Nissan’s price-cutting moves helped its U.S. sales surge 25 percent in May. Sales of the Altima family sedan rose 41 percent after Nissan lopped $580 off its price.
NISSAN NORTH AMERICA Enlarge
SOUTHFIELD, Mich. — Nissan Motor Co. LTD’s take-no-prisoners approach to gaining U.S. market share has the auto industry worried that a price war is brewing that will erode the profit progress made since the recession ravaged auto sales.
After cutting prices on seven models and boosting incentives, Nissan’s U.S. sales surged 25 percent in May, triple the industrywide gain. Sales of its Altima family sedan, which had a $580 price cut, jumped 41 percent, surpassing Ford Motor Co.’s Fusion and closing in on Honda Motor Co. LTD’s Accord. Nissan’s U.S. market share rose a full point to 7.9 percent last month, the biggest gain of any automaker.
Nissan’s sales boom is the first sign of a Japanese automaker taking advantage of the weakening yen that Prime Minister Shinzo Abe has pushed down to improve Japan’s economy. That currency’s 15 percent swoon versus the dollar since Oct. 31 gives Japanese automakers an extra $1,500 per car they can use to cut prices or offer additional features while keeping prices even, according to Morgan Stanley.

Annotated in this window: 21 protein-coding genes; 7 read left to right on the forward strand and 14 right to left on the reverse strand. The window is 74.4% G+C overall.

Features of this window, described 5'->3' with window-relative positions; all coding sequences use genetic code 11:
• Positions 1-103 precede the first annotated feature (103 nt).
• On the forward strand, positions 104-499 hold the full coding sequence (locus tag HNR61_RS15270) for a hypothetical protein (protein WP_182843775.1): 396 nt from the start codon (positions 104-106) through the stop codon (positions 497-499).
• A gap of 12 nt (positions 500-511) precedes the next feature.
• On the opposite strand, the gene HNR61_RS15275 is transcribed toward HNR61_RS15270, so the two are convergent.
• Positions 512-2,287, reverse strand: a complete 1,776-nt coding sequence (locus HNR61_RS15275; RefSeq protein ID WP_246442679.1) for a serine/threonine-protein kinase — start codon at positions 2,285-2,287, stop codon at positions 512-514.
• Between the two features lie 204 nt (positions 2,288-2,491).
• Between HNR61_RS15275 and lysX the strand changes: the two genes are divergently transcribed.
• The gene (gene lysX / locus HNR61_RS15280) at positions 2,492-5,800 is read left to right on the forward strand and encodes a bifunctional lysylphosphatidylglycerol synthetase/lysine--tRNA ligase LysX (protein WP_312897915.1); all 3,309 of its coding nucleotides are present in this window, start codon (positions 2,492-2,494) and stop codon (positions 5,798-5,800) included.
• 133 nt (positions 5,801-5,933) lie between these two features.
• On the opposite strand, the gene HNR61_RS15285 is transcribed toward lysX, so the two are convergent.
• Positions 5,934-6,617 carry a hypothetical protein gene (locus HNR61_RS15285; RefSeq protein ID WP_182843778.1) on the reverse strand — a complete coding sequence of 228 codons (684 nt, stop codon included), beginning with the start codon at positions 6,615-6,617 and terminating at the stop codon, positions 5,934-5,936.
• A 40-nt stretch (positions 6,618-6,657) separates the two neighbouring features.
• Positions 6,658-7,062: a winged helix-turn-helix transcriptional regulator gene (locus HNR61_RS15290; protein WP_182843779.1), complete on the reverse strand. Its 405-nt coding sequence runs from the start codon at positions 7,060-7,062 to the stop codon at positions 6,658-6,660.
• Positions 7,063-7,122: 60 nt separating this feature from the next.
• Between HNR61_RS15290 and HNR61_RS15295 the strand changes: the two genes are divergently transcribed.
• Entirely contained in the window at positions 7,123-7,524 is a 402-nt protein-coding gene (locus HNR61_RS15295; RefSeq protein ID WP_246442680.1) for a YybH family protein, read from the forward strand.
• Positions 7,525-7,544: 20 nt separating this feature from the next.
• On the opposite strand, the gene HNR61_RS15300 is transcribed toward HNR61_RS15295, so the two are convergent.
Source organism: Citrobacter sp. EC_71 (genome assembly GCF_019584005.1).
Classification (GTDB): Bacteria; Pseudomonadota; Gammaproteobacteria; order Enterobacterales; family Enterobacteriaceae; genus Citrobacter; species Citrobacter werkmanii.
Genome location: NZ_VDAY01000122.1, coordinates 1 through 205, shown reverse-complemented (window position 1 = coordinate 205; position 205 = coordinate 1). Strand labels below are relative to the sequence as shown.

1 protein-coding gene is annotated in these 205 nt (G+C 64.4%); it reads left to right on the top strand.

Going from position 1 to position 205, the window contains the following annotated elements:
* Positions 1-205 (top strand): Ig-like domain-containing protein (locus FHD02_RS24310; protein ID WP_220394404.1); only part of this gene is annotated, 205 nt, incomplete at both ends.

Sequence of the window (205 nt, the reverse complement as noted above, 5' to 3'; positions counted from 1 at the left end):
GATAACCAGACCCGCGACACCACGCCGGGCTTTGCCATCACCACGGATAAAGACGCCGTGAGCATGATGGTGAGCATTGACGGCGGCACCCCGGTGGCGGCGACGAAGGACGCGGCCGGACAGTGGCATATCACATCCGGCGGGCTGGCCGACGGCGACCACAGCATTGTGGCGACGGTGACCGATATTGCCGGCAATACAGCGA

Nissan’s marketing moves “strike me as a scorched-earth policy of going for market share and sales volume at seemingly all costs,” said Michelle Krebs, an analyst with auto researcher Edmunds.com.
That’s pressuring Detroit to keep a new-found discipline on discounting. An over-reliance on rebates and price cuts helped lead to Detroit’s downfall last decade, when the predecessors of General Motors Co. and Chrysler Group LLC required government-funded bankruptcies in 2009 and Ford needed a self-financed reorganization.
Detroit has discounts on some models, such as the Chevrolet Volt plug-in hybrid, and offered promos such as free oil changes.
The U.S. automakers are armed with some of their best models in a generation, which may be driving some of the discounting at Nissan, said Jeff Schuster, an analyst with researcher LMC Automotive in Troy.
“So far, Detroit has responded by having more competitive products that are putting some pressure on other brands that just didn’t exist before,” Mr. Schuster said. “Now we’re seeing how the other brands are dealing with it.”
Nissan cut prices from $580 to $4,400 on seven models last month so shoppers using price-search engines can find them online, said Jose Munoz, Nissan’s senior vice president of sales and marketing.
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